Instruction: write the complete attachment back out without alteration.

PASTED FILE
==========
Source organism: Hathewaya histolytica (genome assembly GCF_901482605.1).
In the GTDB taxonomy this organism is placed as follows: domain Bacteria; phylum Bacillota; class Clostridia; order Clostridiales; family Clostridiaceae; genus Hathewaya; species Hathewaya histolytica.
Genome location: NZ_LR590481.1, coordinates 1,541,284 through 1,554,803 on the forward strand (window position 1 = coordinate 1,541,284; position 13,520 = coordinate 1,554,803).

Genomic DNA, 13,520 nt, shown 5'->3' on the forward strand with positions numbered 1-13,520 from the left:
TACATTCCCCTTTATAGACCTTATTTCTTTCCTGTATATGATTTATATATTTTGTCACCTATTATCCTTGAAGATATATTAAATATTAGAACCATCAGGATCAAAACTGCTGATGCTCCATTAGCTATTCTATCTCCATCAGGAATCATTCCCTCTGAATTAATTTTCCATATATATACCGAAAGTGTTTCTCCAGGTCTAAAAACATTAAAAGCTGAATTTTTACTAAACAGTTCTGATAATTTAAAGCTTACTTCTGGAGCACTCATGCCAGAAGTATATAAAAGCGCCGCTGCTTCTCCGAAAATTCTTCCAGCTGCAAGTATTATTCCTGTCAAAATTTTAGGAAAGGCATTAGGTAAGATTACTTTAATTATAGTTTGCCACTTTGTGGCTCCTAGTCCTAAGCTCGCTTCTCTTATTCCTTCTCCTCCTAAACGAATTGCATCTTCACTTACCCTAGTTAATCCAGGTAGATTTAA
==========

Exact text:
Source organism: Hathewaya histolytica (genome assembly GCF_901482605.1).
In the GTDB taxonomy this organism is placed as follows: domain Bacteria; phylum Bacillota; class Clostridia; order Clostridiales; family Clostridiaceae; genus Hathewaya; species Hathewaya histolytica.
Genome location: NZ_LR590481.1, coordinates 1,541,284 through 1,554,803 on the forward strand (window position 1 = coordinate 1,541,284; position 13,520 = coordinate 1,554,803).

Genomic DNA, 13,520 nt, shown 5'->3' on the forward strand with positions numbered 1-13,520 from the left:
TACATTCCCCTTTATAGACCTTATTTCTTTCCTGTATATGATTTATATATTTTGTCACCTATTATCCTTGAAGATATATTAAATATTAGAACCATCAGGATCAAAACTGCTGATGCTCCATTAGCTATTCTATCTCCATCAGGAATCATTCCCTCTGAATTAATTTTCCATATATATACCGAAAGTGTTTCTCCAGGTCTAAAAACATTAAAAGCTGAATTTTTACTAAACAGTTCTGATAATTTAAAGCTTACTTCTGGAGCACTCATGCCAGAAGTATATAAAAGCGCCGCTGCTTCTCCGAAAATTCTTCCAGCTGCAAGTATTATTCCTGTCAAAATTTTAGGAAAGGCATTAGGTAAGATTACTTTAATTATAGTTTGCCACTTTGTGGCTCCTAGTCCTAAGCTCGCTTCTCTTATTCCTTCTCCTCCTAAACGAATTGCATCTTCACTTACCCTAGTTAATCCAGGTAGATTTAA